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Tv Review : Schizophrenic's Terror Felt In 'Strange Voices'

October 19, 1987|DON SHIRLEY

When schizophrenia cracks up young Nikki Glover (Nancy McKeon), a hitherto happy college student, it threatens to do the same to her family. "Strange Voices" (tonight at 9 on NBC Channels 4, 36 and 39) is a wrenching look at Nikki's and her family's struggles to stay whole.

McKeon shows us the little girl lost as well as the ball of ferocious fury. But the film is just as much the story of the parents. Writers Donna Dottley Powers and Wayne Powers are adept at conveying the special terrors and irrational guilts that afflict parents who suddenly must find mental institutions instead of educational institutions for their children.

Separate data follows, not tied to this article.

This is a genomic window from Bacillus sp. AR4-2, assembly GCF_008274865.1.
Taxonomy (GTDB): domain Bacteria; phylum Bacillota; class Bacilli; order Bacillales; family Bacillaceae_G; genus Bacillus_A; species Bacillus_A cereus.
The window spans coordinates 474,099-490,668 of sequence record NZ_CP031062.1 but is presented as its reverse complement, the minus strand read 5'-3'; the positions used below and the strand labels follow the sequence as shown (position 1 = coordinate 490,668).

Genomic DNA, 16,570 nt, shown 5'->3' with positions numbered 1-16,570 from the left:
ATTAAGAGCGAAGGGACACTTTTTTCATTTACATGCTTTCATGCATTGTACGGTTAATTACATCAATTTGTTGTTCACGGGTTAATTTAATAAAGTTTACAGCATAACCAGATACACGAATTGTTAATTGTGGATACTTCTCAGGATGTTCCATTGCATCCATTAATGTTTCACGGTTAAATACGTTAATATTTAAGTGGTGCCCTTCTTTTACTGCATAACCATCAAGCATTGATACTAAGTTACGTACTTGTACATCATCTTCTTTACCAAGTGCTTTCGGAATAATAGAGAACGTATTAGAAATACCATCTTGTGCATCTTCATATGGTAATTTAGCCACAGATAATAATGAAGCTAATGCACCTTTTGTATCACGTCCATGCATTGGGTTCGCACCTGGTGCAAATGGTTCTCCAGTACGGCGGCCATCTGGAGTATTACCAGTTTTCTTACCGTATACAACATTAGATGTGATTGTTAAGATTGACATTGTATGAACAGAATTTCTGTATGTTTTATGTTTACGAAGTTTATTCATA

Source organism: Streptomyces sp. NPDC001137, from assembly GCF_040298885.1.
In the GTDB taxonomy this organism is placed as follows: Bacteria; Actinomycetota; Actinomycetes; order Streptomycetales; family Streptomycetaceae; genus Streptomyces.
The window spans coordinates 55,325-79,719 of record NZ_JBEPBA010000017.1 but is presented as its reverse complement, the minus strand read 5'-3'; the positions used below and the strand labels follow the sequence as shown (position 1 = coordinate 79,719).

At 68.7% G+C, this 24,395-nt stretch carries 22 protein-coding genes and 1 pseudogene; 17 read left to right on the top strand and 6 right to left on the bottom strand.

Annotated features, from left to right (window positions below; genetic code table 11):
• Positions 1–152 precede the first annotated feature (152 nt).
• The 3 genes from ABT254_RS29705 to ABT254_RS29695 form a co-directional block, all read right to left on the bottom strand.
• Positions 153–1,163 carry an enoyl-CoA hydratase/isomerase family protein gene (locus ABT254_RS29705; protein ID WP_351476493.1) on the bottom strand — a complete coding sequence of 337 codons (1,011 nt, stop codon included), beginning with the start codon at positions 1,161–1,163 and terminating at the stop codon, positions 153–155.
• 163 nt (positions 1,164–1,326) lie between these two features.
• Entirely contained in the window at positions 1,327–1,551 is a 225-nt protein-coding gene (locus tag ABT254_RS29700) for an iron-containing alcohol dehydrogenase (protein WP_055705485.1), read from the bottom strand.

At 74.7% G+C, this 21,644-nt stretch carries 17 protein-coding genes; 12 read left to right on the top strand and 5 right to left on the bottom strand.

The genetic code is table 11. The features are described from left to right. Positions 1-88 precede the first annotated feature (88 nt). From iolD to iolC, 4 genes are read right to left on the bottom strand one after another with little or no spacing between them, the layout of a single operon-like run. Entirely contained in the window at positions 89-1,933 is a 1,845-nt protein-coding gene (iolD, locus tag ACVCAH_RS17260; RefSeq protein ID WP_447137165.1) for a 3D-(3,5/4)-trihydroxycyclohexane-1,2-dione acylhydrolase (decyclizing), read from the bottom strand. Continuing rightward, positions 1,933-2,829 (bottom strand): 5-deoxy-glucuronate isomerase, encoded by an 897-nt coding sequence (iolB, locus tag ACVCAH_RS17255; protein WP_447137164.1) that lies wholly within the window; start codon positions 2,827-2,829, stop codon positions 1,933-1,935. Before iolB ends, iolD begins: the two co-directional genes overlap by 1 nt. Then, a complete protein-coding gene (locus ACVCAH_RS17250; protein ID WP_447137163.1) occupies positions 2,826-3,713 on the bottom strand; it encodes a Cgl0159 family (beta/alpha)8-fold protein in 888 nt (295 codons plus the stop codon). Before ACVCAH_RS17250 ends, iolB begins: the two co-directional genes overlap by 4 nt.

Making a triumphant return to NBC, after the unpleasantness of the "Valerie" controversy, Valerie Harper delivers a restlessly passionate performance as the mother and rock of Gibraltar of the benighted family.

Stephen Macht wisely makes no attempt to soften up his portrait of the father, a man who withdraws because he can't cope. Tricia Fisher is first-rate as the frightened and frustrated sister.

Arthur Allan Seidelman directed without visual flourishes but with careful attention to detail and pacing. Coming in the wake of the Emmy Award-winning "The Promise," "Strange Voices" proves that the market for schizophrenia movies is bigger than we imagined.

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